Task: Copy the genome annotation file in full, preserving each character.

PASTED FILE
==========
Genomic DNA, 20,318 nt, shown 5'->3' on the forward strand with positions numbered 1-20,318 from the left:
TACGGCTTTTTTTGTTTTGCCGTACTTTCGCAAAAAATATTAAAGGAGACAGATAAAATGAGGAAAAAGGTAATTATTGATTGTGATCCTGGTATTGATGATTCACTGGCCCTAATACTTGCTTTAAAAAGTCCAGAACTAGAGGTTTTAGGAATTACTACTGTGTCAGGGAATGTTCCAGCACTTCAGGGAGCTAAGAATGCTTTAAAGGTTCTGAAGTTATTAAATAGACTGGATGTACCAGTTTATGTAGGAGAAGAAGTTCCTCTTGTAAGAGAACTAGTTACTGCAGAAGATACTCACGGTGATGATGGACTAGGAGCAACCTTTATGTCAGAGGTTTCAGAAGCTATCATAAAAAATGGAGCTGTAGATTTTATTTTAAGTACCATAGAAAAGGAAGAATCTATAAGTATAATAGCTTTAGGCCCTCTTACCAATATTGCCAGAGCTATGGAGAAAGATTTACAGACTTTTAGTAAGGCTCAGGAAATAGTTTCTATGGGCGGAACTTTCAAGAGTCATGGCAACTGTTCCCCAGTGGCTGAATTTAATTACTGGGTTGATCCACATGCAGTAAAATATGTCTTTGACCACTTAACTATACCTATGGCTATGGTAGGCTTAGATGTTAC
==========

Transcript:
Genomic DNA, 20,318 nt, shown 5'->3' on the forward strand with positions numbered 1-20,318 from the left:
TACGGCTTTTTTTGTTTTGCCGTACTTTCGCAAAAAATATTAAAGGAGACAGATAAAATGAGGAAAAAGGTAATTATTGATTGTGATCCTGGTATTGATGATTCACTGGCCCTAATACTTGCTTTAAAAAGTCCAGAACTAGAGGTTTTAGGAATTACTACTGTGTCAGGGAATGTTCCAGCACTTCAGGGAGCTAAGAATGCTTTAAAGGTTCTGAAGTTATTAAATAGACTGGATGTACCAGTTTATGTAGGAGAAGAAGTTCCTCTTGTAAGAGAACTAGTTACTGCAGAAGATACTCACGGTGATGATGGACTAGGAGCAACCTTTATGTCAGAGGTTTCAGAAGCTATCATAAAAAATGGAGCTGTAGATTTTATTTTAAGTACCATAGAAAAGGAAGAATCTATAAGTATAATAGCTTTAGGCCCTCTTACCAATATTGCCAGAGCTATGGAGAAAGATTTACAGACTTTTAGTAAGGCTCAGGAAATAGTTTCTATGGGCGGAACTTTCAAGAGTCATGGCAACTGTTCCCCAGTGGCTGAATTTAATTACTGGGTTGATCCACATGCAGTAAAATATGTCTTTGACCACTTAACTATACCTATGGCTATGGTAGGCTTAGATGTTAC